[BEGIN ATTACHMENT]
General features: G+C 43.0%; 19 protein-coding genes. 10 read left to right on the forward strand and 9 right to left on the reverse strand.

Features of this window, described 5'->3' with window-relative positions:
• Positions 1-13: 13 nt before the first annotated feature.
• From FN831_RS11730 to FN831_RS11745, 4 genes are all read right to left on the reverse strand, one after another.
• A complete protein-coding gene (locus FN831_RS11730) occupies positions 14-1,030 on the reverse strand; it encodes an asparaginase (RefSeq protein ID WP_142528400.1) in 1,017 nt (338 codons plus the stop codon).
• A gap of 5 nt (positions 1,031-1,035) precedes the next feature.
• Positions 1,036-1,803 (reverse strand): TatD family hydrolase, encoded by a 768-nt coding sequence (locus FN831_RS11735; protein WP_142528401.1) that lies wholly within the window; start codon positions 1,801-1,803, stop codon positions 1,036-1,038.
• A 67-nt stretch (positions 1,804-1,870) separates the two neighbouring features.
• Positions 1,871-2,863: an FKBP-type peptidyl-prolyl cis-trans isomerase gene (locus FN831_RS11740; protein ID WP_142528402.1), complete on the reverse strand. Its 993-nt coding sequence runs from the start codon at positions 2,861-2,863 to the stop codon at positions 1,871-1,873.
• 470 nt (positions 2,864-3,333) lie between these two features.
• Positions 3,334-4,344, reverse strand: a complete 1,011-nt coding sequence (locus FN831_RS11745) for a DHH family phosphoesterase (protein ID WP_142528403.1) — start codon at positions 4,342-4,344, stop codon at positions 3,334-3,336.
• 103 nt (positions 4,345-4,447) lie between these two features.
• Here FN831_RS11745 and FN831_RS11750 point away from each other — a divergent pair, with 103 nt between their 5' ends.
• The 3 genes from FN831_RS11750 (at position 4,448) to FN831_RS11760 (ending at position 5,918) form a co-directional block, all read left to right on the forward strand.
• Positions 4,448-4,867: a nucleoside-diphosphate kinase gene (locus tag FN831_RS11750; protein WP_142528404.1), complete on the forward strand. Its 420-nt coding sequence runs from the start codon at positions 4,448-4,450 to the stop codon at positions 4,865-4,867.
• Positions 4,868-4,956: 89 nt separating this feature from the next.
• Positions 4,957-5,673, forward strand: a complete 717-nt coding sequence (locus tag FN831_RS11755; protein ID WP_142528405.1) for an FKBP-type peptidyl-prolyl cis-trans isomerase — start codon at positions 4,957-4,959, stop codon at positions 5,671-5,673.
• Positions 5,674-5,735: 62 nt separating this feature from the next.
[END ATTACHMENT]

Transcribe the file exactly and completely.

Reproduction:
General features: G+C 43.0%; 19 protein-coding genes. 10 read left to right on the forward strand and 9 right to left on the reverse strand.

Features of this window, described 5'->3' with window-relative positions:
• Positions 1-13: 13 nt before the first annotated feature.
• From FN831_RS11730 to FN831_RS11745, 4 genes are all read right to left on the reverse strand, one after another.
• A complete protein-coding gene (locus FN831_RS11730) occupies positions 14-1,030 on the reverse strand; it encodes an asparaginase (RefSeq protein ID WP_142528400.1) in 1,017 nt (338 codons plus the stop codon).
• A gap of 5 nt (positions 1,031-1,035) precedes the next feature.
• Positions 1,036-1,803 (reverse strand): TatD family hydrolase, encoded by a 768-nt coding sequence (locus FN831_RS11735; protein WP_142528401.1) that lies wholly within the window; start codon positions 1,801-1,803, stop codon positions 1,036-1,038.
• A 67-nt stretch (positions 1,804-1,870) separates the two neighbouring features.
• Positions 1,871-2,863: an FKBP-type peptidyl-prolyl cis-trans isomerase gene (locus FN831_RS11740; protein ID WP_142528402.1), complete on the reverse strand. Its 993-nt coding sequence runs from the start codon at positions 2,861-2,863 to the stop codon at positions 1,871-1,873.
• 470 nt (positions 2,864-3,333) lie between these two features.
• Positions 3,334-4,344, reverse strand: a complete 1,011-nt coding sequence (locus FN831_RS11745) for a DHH family phosphoesterase (protein ID WP_142528403.1) — start codon at positions 4,342-4,344, stop codon at positions 3,334-3,336.
• 103 nt (positions 4,345-4,447) lie between these two features.
• Here FN831_RS11745 and FN831_RS11750 point away from each other — a divergent pair, with 103 nt between their 5' ends.
• The 3 genes from FN831_RS11750 (at position 4,448) to FN831_RS11760 (ending at position 5,918) form a co-directional block, all read left to right on the forward strand.
• Positions 4,448-4,867: a nucleoside-diphosphate kinase gene (locus tag FN831_RS11750; protein WP_142528404.1), complete on the forward strand. Its 420-nt coding sequence runs from the start codon at positions 4,448-4,450 to the stop codon at positions 4,865-4,867.
• Positions 4,868-4,956: 89 nt separating this feature from the next.
• Positions 4,957-5,673, forward strand: a complete 717-nt coding sequence (locus tag FN831_RS11755; protein ID WP_142528405.1) for an FKBP-type peptidyl-prolyl cis-trans isomerase — start codon at positions 4,957-4,959, stop codon at positions 5,671-5,673.
• Positions 5,674-5,735: 62 nt separating this feature from the next.